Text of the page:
I quickly pitched my tent even though there was no looming bad weather. It’s a habit that is hard to change. Nobody likes putting up a shelter in the rain and it is always the first priority once the decision to stop has been made. Rain and hail is not a horrible thing if you are warm and dry. But…once wet it can be uncomfortable and downright dangerous in the high country.

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Camp! Night #1!

I had climbed about 3,500’ for the day, trekked 12.6 miles and my pack would only get lighter now from my beginning weight of 32.5 pounds. I made myself dinner and as I brushed my teeth a short distance from the tent I saw some elk feeding on the opposite hillside. After sauntering a little closer for a better look I headed back to my campsite and was in my bag and looking at the stars with my fly drawn back on my little tent. I set the alarm for 4:00 in the morning. I wanted an early start to what would be the longest single day of backpacking in my life. Everything was in place, I just had to execute tomorrow.

Question on Bear Peak – 2017.04.05

Question on Bear Peak

  • Wednesday, 5 April 2017
  • Bear Peak, Boulder County, Colorado
  • Time 1006
  • Elevation – 8,241’
  • 40℉, windy, but sheltered, blue skies, new snow
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Looking northeast from Bear Peak to Boulder and beyond

It’s getting to the time of year where I want to be doing more and longer hikes and trail runs. With an open schedule I planned to do a run/hike somewhere near Golden, Colorado. But Tuesday brought snow and much of it to the slightly higher elevations. This meant that a) I would need to get an early start before it warmed up to 50℉ and b) I needed to go high to avoid a sloppy muddy mess for my hike.

I change my mind, sticking close to Boulder starting at South Mesa Trail as I leave the car at roughly 7:00. I pass a runner, then a hiker with a dog and have the snowy trail to myself. After two miles I stop to put gaiters on as snow begins to sift through the tops  of my hiking boots. I come to the Fern Canyon trail and I know things are about to get serious. Over the next 1.3 miles I have to ascend roughly 1,600’ to get to Bear Peak, a 8,241’ high point above Boulder, Colorado. I will do a loop but have not picked out a spot where I will actually sit for an hour. Going up Fern Canyon is steep but I prefer it to coming down and this counter clockwise loop is my typical route for this hike.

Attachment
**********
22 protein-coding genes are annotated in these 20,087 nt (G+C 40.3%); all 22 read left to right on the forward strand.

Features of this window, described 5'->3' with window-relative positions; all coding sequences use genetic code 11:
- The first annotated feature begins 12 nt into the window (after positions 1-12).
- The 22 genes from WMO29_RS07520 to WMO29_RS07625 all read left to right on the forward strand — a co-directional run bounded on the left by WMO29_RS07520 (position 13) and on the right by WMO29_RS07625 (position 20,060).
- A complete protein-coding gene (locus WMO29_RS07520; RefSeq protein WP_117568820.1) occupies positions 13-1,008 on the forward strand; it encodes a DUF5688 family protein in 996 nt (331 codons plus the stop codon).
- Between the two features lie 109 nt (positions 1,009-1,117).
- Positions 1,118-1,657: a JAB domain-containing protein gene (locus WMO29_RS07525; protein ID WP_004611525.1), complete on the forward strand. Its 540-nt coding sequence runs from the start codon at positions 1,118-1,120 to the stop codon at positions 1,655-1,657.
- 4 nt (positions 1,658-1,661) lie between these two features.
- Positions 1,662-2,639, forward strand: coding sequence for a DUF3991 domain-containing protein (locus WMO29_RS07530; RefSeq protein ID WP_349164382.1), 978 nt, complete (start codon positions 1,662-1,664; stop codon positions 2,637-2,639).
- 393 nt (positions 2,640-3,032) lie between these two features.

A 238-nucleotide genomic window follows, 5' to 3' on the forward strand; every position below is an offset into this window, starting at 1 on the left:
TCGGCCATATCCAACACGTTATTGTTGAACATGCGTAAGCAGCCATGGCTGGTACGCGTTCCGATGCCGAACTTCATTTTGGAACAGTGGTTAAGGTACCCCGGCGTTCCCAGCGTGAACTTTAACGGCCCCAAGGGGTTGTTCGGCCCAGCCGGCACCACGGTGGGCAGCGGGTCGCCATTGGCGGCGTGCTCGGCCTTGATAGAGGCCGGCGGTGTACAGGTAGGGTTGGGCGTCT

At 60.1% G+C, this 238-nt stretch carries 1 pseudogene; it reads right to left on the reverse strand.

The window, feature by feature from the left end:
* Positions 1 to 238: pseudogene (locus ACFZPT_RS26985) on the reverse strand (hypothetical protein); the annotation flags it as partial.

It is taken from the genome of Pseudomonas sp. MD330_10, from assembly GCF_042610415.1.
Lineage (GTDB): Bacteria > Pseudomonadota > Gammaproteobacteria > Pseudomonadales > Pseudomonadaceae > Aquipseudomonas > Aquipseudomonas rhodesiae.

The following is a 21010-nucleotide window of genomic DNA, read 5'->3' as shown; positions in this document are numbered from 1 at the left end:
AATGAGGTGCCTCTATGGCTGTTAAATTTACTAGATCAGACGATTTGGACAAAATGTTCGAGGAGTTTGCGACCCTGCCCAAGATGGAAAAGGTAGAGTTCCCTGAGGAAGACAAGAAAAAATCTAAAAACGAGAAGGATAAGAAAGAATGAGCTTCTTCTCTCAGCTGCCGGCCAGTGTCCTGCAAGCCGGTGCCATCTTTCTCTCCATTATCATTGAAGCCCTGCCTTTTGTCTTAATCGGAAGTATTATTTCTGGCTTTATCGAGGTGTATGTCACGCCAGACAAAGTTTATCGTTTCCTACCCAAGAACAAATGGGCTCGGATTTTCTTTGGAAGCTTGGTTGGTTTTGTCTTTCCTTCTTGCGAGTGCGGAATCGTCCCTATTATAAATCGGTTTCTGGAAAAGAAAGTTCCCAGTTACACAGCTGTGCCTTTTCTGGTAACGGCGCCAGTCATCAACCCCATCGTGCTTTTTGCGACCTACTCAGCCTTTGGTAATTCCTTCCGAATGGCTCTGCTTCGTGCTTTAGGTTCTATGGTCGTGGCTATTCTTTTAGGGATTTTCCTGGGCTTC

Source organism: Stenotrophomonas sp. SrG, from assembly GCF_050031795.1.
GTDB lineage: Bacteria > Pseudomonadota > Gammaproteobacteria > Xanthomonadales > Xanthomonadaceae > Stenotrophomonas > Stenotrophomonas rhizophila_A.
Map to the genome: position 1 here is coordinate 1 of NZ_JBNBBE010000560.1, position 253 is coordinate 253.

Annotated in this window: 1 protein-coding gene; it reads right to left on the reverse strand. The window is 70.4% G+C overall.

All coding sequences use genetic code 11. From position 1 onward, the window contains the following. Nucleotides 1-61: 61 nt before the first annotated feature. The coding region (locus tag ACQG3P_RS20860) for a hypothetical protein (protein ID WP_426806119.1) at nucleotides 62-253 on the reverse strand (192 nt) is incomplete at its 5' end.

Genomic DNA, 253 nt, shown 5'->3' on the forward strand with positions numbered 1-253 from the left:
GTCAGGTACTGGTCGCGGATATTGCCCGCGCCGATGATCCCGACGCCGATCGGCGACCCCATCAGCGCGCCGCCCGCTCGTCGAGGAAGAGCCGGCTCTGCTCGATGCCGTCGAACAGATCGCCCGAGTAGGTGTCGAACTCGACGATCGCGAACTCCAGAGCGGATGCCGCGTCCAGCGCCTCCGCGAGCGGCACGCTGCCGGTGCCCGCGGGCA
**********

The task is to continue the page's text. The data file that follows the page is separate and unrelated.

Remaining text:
I stop before the trail tilts up in earnest and peel off a top layer so I only have a long sleeved top and sleeveless base layer underneath. I begin climbing, trekking poles making no sound in the deep snow. At spots the trail requires me to pull myself up rocks and get good purchase with one foot above my waist as I do a reverse one legged squat to pull myself up the trail. But the trail is good, with switchbacks the first half mile. And it is during this portion of the trek that I decide on stopping at Bear Peak.

It is already an unusual day because I am the first one to climb this trail today. This is somewhat incredible in this hotbed of recreational activity. I decide that being the first one up the trail for the day allows me to play king of the hill once I get to Bear Peak. I’ll sit there for one hour and ask a certain question of each hiker that comes up after me. This gives me purpose as I hit on up the trail with renewed vigor.

I hit the saddle which gives me a view of Green Mountain to the north. I snap a few photos and now head directly south on the ridge to climb up to Bear Peak. The trail disappears and as the wind has swept across the ridge it has deposited snow resulting in thigh to waist deep drifts at times. I burn some good calories by the time I arrive at the post and trail marker at 10:06.

I hit the stopwatch immediately because I’m not wild about being up here in a sweaty state and getting sick. I settle in to observe what is happening around me.

I am not actually on the peak but just beneath it sheltered on the east side out of the wind. It is calm, warm, serene. The sun is bright as I pull my ball cap down on my ears and switch out sunglasses. A knife ridge runs north/south here, a popular route for people that do the “traverse” bagging the various peaks directly west of Boulder. From where I stand I have views east surveying the plains and west to the Continental Divide.

Bear Peak behind me

20 minutes pass and I predict that I am not going to see a soul up here on the peak. Regardless that it is a weekday, that not one person would be on Bear Peak between the hours of 10:00 and 11:00 is incredible. I have to wait and see what happens.